In Review

In this tutorial, you have learned the following:

Further Study

Try doing these things with the given programs.

  • Change the shaders to use the diffuse color as the specular color. You may need to drop the specular color somewhat to keep from over-brightening the scene. How this all looks will be particularly evident with the colored cylinder.

Further Research

As you might guess, this is far from the end on specular reflections and specular highlights. Accurately modelling specular reflection is very difficult; doing so while maintaining high performance is even moreso.

If you are interested in more accurate models of specular highlights, there is the Beckmann distribution. This is a particular statistical distribution of microfacets that is more physically based than a Gaussian distribution. It may or may not be a bit more computationally expensive than Gaussian; Beckmann lacks the inverse cosine, but has more other math to it. The two do have a roughness factor that has the same range, (0, 1], and the roughness has the same general meaning in both distributions.

If you want to go even farther, investigate the Cook-Torrance model of specular reflection. It incorporates several terms. It uses a statistical distribution to determine the number of microfacets oriented in a direction. This distribution can be Gaussian, Beckmann, or some other distribution. It modifies this result based on a geometric component that models microfacet self-shadowing and the possibility for multiple interreflections among a microfaceted surface. And it adds a term to compensate for the Fresnel effect: an effect where specular reflection from a surface is more intense when viewed edge-on than directly top-down.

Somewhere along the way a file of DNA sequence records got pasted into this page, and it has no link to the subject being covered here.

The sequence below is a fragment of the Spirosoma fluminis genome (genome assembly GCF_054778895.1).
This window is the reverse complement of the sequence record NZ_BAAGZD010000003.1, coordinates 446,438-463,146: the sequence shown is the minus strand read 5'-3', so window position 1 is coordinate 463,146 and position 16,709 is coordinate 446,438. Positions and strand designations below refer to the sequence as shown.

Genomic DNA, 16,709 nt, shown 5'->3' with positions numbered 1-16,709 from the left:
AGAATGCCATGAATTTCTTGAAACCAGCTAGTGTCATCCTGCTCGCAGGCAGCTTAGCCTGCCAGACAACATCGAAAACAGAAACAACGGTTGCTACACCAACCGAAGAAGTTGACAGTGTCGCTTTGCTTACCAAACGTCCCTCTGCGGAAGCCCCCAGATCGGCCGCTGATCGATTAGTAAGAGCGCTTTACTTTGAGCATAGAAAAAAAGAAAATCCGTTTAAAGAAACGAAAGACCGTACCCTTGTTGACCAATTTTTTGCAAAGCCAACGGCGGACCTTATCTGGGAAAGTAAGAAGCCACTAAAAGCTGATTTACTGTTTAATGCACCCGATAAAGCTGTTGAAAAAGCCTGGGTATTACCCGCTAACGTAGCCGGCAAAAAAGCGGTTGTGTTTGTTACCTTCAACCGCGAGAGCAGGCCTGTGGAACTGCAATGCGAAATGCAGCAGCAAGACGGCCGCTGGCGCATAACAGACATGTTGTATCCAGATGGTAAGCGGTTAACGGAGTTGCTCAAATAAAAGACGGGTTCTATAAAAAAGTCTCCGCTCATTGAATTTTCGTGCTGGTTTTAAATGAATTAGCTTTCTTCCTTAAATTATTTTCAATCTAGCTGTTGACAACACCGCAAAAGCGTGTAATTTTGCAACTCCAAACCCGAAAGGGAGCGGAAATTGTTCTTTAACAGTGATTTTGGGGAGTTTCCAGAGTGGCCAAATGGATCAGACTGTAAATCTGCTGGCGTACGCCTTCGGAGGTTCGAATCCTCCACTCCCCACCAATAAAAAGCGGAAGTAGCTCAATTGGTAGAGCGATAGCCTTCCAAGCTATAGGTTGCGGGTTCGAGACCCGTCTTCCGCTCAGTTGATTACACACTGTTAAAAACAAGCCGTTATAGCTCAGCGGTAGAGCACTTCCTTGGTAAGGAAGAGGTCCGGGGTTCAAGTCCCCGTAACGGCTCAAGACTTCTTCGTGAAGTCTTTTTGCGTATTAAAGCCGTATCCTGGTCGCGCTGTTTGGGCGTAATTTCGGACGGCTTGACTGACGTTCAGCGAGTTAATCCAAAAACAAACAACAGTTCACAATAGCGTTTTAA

GLSL Functions of Note

vec reflect(vec I,
 vec N);

Computes the vector that would be reflected across the normal N from an incident vector I. The vector result will be normalized if the input vectors are normalized. Note that I vector is the vector towards the surface.

vec pow(vec X,
 vec Y);

Raises X to the power of Y, component-wise. If a component of X is less than 0, then the resulting value is undefined. If X is exactly zero, and Y is less than or equal to 0, then the resulting value is undefined.

vec acos(vec X);

Returns the inverse cosine of X, component-wise. This returns the angle in radians, which is on the range [0, π]. If any component of X is outside of the [-1, 1] range, then that component of the result will be undefined. This is because the cosine of a value is always on [-1, 1], so the inverse-cosine function cannot take values outside of this range.

vec exp(vec exponent);

Returns the value of eexponent, component-wise.